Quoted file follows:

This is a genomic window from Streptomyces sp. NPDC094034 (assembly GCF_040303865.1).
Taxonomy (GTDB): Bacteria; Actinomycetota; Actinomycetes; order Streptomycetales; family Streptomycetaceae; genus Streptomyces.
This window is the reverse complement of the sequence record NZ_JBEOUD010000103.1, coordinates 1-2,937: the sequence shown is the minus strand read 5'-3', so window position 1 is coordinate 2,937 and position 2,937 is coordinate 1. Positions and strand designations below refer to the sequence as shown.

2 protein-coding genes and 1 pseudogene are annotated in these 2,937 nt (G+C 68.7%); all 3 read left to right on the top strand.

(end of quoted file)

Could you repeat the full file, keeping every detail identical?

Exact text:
This is a genomic window from Streptomyces sp. NPDC094034 (assembly GCF_040303865.1).
Taxonomy (GTDB): Bacteria; Actinomycetota; Actinomycetes; order Streptomycetales; family Streptomycetaceae; genus Streptomyces.
This window is the reverse complement of the sequence record NZ_JBEOUD010000103.1, coordinates 1-2,937: the sequence shown is the minus strand read 5'-3', so window position 1 is coordinate 2,937 and position 2,937 is coordinate 1. Positions and strand designations below refer to the sequence as shown.

2 protein-coding genes and 1 pseudogene are annotated in these 2,937 nt (G+C 68.7%); all 3 read left to right on the top strand.